Apple Classroom supports teachers with device management in the classroom by helping to manage app use and share content easily. It also enables monitoring of device usage to ensure online safety guidelines are being followed. For example, teachers can see when students are accessing restricted sites or apps during lessons and address any issues promptly. Apple Classroom is an invaluable tool for reinforcing the concepts taught in digital literacy classes.

Network Access

We maintain strict content filtering of our network through Mosyle and our ISP, restricting access to inappropriate content. YouTube is a key example as it can expose students to inappropriate adverts and content through autoplay, distract them from learning or even offer biased opinions or misinformation.

At the senior school level, we currently have a BYOD program which undoubtedly makes monitoring and device management more challenging. Network traffic is monitored using Impero, which flags inappropriate searches and communications by recognising keywords that are predefined. It has been a complex technical project to make this work with BYOD.

Considering Younger Students’ Access to Tech

Of course, as technologies evolve so too do the challenges they may present. A recent concern has been the permeation of smartwatches, even amongst our youngest students, with cameras, recording capabilities and communication.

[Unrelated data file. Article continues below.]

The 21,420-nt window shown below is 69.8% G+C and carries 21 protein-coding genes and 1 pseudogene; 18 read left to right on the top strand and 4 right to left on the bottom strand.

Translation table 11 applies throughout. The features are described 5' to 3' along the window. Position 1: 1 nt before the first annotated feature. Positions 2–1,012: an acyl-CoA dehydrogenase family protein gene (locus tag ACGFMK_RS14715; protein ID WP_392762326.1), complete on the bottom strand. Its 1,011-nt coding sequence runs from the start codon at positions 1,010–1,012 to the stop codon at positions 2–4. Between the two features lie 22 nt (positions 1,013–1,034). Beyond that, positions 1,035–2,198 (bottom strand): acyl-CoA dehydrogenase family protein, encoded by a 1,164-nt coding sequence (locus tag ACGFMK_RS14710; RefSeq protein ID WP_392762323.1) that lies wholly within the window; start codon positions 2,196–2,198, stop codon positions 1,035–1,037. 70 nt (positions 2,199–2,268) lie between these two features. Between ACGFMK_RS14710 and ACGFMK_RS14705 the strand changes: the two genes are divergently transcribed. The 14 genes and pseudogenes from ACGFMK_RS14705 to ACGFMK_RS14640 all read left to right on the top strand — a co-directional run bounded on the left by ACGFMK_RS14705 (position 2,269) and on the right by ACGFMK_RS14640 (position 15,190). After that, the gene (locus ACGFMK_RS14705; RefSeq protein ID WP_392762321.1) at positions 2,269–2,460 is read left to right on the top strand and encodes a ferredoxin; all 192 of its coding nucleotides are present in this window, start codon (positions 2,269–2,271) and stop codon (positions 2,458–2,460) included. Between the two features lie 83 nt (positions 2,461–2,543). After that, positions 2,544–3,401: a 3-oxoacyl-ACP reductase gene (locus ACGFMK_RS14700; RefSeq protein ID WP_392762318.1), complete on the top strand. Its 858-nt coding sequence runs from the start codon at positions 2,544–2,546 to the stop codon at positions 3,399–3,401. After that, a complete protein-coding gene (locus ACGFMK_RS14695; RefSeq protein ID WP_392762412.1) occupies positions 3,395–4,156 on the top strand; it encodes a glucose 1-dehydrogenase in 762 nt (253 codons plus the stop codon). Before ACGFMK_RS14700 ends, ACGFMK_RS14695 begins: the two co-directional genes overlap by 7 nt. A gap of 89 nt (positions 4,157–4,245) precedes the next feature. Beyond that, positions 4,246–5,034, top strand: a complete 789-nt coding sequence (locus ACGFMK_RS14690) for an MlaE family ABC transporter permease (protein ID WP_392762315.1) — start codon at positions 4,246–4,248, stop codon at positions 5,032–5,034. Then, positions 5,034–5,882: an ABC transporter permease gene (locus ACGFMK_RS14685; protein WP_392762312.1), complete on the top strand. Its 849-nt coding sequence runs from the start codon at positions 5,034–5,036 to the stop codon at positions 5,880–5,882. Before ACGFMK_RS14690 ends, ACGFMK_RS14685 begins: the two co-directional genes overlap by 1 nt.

Our acceptable use agreements are updated annually to take account of recent developments and this is used alongside our behaviour management guidelines to ensure students keep themselves and others safe.

Support beyond the classroom

Outside of lessons, our pastoral and counselling team is available to discuss any issues students face regarding social media, online relationships or matters related to their digital lives.

While digital challenges will always evolve alongside advancing technologies, our emphasis is on equipping children for the future rather than simply reacting to today’s specific issues. That is why our approach focuses on empowering students with lifelong skills in addition to dealing with topical concerns. We recognise new topics like the influences of AI, online gaming habits, misogyny, risks of sexting or developing unhealthy social comparisons must be addressed proactively.

In summary, digital wellbeing deserves equal attention alongside physical and emotional health in supporting students’ healthy development. Through our collegiate, coordinated approach to online safety and digital wellbeing, we are better preparing our school community to thrive in the digital world. As technology continues to evolve rapidly, we must continue working closely together to understand new risks and refine our approaches to ensure every student leaves school prepared for whatever the digital future may bring.


Written by Andy Tallett, Digital Technology Lead, Kowloon Bay Campus, Kellett School Hong Kong 


6 February 2024